It is extremely important to understand that "One Time Pad" is an element of the actual cipher used, not any particular protocol. For example, SSL or TLS using RC4 is, effectively, implementing a digital One Time Pad, while SSL or TLS using DES or AES is not using one.
One Time Pad refers to the old-school cryptographic technique of printing code pads... actual paper things... that could be used to encrypt and decrypt messages. The pad was effectively the key to be used to encrypt a message.
The strength of a One Time Pad derives from the fact that your messages are generally short and the key is used one and only one time. This makes statistical attacks against the cipher text difficult. However, should you reuse the key, you instantly begin to compromise the overall security of the data, making a statistical cryptanalysis more viable.
There are other important features, however. Since a One Time Pad uses the key only one time, it also means that you get Perfect Forward Secrecy for free. PFS means that should an attacker "break" a key, either through a chosen plaintext, a known plaintext or other cryptanalysis, breaking that key gives you absolutely no information about any previous key or any future key, except, of course, that those keys are not the current key.
In practice, digital one time pads do not change the key after every single message. If they did, that would be fantastic, but it's simply not practical. To offset this deficiency (key reuse) implementations typically include two things. The first is a protocol or method to periodically replace the fixed portion of the key based on time or the amount of data sent. The second is to use some type of random "initialization vector" (think of it as a big salt) that is added to the key before encrypting each message. Rather than changing the entire key, a fixed (typically a relatively large portion of the key) remains fixed for some period of time while the IV (salt) is changed with every message. Since the salt is changing, it must be communicated to the communication partner and is typically sent either in the clear or effectively in the clear.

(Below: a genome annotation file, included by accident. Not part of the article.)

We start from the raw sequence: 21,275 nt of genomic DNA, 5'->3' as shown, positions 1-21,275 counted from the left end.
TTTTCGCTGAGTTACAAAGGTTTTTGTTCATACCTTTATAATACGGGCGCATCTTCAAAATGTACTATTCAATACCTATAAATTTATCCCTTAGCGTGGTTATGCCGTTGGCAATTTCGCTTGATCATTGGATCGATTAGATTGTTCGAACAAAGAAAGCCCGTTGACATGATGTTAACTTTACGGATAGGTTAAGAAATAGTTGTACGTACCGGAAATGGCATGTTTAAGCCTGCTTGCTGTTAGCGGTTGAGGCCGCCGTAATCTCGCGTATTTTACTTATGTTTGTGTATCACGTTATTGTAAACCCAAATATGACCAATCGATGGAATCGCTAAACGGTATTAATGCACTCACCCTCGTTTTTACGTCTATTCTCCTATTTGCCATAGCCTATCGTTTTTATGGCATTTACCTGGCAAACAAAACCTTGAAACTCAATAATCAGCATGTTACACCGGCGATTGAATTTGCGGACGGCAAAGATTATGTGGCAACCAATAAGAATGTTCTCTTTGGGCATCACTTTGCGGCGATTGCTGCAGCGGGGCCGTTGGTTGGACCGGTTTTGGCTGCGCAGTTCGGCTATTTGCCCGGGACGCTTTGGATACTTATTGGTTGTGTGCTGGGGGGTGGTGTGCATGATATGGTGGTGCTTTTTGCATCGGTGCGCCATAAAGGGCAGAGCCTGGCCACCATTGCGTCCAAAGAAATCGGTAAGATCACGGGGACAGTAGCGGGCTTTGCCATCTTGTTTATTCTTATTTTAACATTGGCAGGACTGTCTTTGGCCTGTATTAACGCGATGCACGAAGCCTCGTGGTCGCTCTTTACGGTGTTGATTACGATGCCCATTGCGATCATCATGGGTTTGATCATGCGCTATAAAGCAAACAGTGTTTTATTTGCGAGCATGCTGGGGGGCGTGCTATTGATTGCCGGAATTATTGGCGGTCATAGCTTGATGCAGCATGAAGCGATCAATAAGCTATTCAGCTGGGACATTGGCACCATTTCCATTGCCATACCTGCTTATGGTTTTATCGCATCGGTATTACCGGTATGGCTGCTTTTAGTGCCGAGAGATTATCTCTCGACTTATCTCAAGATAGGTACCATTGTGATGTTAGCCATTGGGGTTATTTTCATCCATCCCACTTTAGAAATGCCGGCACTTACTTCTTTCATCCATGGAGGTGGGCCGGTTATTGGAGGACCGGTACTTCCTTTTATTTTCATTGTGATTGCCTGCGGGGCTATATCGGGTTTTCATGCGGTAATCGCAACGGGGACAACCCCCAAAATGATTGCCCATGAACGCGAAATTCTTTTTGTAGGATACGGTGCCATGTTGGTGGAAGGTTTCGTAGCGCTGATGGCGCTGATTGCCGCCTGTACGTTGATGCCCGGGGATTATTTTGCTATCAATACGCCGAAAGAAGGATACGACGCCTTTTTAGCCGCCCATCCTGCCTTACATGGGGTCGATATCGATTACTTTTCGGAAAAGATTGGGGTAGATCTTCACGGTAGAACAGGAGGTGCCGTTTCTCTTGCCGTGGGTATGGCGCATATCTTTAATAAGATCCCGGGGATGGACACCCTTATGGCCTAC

A wonderful example of a digital one time pad is RC-4. An example of a poor implementation (well known, of course) is WEP, which uses a 24 bit initialization vector. WPA, the first attempt to "fix" this, made the fixed portion of the key larger and added TKIP to periodically change to a random key (fixed portion) while still using RC-4 and IVs.